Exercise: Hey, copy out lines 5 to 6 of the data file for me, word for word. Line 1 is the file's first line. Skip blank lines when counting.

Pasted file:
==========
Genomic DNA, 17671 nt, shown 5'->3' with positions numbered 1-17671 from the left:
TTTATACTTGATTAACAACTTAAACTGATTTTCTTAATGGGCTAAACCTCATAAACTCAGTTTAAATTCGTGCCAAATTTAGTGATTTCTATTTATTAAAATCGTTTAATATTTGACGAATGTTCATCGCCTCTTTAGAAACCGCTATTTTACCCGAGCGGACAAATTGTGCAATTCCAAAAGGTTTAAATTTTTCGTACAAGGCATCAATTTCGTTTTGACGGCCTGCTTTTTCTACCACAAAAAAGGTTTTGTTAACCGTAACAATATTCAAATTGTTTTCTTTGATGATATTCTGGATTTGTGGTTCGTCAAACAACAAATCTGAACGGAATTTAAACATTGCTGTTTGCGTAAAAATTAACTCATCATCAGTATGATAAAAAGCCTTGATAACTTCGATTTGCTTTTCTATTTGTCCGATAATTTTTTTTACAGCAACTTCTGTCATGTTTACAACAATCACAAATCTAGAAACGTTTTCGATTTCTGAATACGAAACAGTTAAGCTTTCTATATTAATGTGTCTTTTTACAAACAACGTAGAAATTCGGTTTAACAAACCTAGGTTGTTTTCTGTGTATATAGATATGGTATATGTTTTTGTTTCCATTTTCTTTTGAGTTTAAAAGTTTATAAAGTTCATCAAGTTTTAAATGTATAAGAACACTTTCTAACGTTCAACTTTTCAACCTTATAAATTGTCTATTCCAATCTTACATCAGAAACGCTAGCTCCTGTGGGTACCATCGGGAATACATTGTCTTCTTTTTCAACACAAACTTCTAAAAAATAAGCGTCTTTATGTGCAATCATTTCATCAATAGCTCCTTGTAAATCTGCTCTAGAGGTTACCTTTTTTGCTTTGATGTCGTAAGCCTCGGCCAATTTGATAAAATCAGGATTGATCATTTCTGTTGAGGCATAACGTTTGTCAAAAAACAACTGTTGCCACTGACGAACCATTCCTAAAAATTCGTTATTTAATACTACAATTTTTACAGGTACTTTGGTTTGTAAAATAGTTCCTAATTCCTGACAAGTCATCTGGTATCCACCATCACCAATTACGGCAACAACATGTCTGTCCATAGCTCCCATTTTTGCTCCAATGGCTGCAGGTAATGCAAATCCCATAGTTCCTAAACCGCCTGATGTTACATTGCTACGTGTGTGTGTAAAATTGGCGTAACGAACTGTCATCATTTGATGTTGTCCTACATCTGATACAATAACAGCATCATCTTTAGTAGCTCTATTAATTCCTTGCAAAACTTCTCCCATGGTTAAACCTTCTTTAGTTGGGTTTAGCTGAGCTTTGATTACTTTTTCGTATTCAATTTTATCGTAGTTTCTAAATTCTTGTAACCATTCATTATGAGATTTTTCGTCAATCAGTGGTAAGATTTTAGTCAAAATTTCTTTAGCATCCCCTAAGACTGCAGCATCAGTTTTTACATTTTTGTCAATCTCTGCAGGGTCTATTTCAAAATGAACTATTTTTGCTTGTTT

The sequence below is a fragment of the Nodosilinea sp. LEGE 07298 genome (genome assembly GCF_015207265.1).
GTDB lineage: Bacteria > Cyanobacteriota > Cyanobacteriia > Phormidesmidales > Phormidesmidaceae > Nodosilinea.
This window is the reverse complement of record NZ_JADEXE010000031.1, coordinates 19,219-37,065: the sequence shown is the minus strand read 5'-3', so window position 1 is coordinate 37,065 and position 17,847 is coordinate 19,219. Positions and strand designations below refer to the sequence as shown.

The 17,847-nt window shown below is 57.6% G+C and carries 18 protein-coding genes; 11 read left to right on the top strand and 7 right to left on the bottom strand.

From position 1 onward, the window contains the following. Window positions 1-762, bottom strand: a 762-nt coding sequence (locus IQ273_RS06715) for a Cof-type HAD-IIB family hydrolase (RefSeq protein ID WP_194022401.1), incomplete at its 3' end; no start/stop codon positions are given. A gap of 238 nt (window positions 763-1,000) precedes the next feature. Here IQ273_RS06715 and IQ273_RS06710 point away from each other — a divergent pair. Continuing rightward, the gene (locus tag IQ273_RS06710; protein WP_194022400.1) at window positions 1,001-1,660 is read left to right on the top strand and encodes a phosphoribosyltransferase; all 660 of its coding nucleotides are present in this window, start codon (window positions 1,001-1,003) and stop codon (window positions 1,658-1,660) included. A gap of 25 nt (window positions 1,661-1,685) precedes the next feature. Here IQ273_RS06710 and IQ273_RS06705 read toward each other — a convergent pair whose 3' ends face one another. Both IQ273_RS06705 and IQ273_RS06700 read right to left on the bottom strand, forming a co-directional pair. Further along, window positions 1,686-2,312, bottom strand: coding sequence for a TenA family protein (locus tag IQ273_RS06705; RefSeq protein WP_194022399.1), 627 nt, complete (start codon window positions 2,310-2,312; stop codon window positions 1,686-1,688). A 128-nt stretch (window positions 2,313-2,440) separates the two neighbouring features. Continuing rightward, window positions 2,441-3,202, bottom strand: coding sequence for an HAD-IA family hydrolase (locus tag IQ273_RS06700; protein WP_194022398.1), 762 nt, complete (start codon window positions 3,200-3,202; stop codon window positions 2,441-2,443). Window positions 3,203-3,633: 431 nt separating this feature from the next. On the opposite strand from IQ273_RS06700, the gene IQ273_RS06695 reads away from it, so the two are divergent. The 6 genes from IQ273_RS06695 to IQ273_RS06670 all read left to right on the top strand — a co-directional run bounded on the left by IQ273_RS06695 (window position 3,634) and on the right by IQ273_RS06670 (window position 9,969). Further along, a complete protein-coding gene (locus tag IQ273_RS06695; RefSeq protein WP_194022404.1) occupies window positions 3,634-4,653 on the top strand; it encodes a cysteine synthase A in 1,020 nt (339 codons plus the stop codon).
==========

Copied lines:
This window is the reverse complement of record NZ_JADEXE010000031.1, coordinates 19,219-37,065: the sequence shown is the minus strand read 5'-3', so window position 1 is coordinate 37,065 and position 17,847 is coordinate 19,219. Positions and strand designations below refer to the sequence as shown.

The 17,847-nt window shown below is 57.6% G+C and carries 18 protein-coding genes; 11 read left to right on the top strand and 7 right to left on the bottom strand.